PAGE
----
The Manhattan restaurant, Chick-fil-A’s largest at 5,000 square feet, is tailored to meet the “busy lifestyle” of New York customers, the chain said. With raising throughput a primary focus, employees at the in-line restaurant will adopt a service process previously seen in a number of Chick-fil-A drive-thrus: iPad ordering.
Employees will take waiting customers’ orders via the devices, ensuring orders are ready by the time customers reach the counter, Chick-fil-A said.
The unit’s 84-seat dining room features the chain’s “Heritage” design, an homage to Chick-fil-A’s Georgia roots featuring such design elements as peach baskets and recycled Coca-Cola bottles.
Chick-fil-A has been pushing into urban markets in recent years, growing its presence in cities like Chicago, but New York City was a final frontier of sorts for the 1,900-unit chain, which has a large concentration in the South. Its full entry into the New York metro area was long awaited by those who swear by the chain’s chicken sandwiches, as well as its customer-focused service model. (Chick-fil-A has had a food-court location on New York University’s campus since 2004.)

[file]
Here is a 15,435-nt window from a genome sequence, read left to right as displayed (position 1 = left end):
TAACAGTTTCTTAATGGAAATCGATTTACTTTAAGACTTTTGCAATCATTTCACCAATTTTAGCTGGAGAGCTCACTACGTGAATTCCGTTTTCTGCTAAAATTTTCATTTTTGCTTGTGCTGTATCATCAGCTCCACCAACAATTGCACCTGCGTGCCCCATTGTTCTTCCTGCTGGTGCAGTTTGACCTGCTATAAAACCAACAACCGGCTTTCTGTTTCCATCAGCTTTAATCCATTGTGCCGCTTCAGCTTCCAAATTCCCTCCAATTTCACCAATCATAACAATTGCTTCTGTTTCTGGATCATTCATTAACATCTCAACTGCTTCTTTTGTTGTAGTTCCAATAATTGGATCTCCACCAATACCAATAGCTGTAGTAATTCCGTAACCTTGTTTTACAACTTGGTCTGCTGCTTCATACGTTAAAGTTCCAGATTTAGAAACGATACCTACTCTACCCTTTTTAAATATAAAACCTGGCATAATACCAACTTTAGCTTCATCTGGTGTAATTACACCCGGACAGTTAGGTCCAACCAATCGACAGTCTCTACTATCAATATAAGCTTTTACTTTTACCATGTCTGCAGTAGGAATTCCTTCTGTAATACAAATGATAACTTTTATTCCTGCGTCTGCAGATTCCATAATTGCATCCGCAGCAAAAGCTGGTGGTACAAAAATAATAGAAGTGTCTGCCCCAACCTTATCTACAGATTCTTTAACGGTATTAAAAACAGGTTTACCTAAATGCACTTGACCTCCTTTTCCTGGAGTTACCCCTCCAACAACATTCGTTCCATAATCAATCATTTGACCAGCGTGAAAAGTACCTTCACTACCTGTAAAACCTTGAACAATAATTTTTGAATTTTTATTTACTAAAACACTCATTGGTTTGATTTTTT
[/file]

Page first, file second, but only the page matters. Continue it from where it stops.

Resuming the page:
The New York City outpost is the first of several full-scale units planned for the city and its surrounding metro area, Chick-fil-A said. A second Manhattan store is slated to open in early 2016.
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